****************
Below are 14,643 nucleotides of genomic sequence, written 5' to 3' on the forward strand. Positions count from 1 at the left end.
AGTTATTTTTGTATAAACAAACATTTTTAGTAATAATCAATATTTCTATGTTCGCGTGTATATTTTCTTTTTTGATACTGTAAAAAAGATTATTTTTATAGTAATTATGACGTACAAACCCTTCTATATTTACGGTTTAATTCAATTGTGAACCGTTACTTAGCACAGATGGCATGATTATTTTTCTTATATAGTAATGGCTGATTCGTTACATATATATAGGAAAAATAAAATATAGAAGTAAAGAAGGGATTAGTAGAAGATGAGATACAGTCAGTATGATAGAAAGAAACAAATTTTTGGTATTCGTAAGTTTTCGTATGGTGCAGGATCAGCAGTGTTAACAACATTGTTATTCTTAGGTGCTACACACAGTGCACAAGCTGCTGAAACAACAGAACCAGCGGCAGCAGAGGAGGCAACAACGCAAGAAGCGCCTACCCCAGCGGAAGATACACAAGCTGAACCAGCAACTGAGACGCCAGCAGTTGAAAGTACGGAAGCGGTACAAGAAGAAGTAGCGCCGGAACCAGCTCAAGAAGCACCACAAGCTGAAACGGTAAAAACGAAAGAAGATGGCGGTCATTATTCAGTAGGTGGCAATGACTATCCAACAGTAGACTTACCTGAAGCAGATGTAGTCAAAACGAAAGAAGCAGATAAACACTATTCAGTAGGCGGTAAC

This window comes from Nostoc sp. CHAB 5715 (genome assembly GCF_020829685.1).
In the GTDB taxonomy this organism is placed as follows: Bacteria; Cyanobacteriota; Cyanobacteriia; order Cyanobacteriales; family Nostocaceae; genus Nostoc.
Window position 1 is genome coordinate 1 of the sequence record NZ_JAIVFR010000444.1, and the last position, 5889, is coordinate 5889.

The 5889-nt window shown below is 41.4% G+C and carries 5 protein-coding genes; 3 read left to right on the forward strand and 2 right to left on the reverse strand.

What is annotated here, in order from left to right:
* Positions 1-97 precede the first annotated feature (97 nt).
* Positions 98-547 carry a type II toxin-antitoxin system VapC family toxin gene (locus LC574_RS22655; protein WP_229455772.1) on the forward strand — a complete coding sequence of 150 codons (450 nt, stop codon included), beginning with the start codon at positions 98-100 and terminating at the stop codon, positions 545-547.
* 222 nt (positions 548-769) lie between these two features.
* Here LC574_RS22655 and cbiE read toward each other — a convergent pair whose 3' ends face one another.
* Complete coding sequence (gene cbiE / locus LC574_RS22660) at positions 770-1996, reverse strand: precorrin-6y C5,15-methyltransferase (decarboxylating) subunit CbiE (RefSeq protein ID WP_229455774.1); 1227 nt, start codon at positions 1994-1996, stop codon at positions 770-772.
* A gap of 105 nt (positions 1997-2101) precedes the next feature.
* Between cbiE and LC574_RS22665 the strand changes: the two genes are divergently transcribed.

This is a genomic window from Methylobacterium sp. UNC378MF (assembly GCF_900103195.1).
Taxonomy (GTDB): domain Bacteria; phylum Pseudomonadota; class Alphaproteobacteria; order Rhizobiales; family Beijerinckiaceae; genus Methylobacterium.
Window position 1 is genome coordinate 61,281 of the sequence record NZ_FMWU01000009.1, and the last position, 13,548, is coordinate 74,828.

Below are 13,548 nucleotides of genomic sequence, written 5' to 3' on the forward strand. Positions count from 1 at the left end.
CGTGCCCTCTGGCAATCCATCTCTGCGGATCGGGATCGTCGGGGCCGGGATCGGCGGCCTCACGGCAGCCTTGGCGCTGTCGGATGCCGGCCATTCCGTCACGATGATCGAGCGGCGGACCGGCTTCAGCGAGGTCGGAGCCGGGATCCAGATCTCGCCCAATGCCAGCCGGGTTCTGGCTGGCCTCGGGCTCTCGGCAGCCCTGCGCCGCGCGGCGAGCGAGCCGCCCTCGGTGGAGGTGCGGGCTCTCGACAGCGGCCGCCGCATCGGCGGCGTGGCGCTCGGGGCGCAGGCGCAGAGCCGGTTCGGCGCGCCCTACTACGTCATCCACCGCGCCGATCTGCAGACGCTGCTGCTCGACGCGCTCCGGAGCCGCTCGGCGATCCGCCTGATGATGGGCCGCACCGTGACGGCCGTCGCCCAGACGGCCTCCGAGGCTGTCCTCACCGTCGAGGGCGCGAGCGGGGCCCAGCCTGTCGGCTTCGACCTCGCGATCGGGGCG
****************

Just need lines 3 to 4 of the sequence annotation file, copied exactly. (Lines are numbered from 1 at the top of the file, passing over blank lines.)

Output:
This window comes from Nostoc sp. CHAB 5715 (genome assembly GCF_020829685.1).
In the GTDB taxonomy this organism is placed as follows: Bacteria; Cyanobacteriota; Cyanobacteriia; order Cyanobacteriales; family Nostocaceae; genus Nostoc.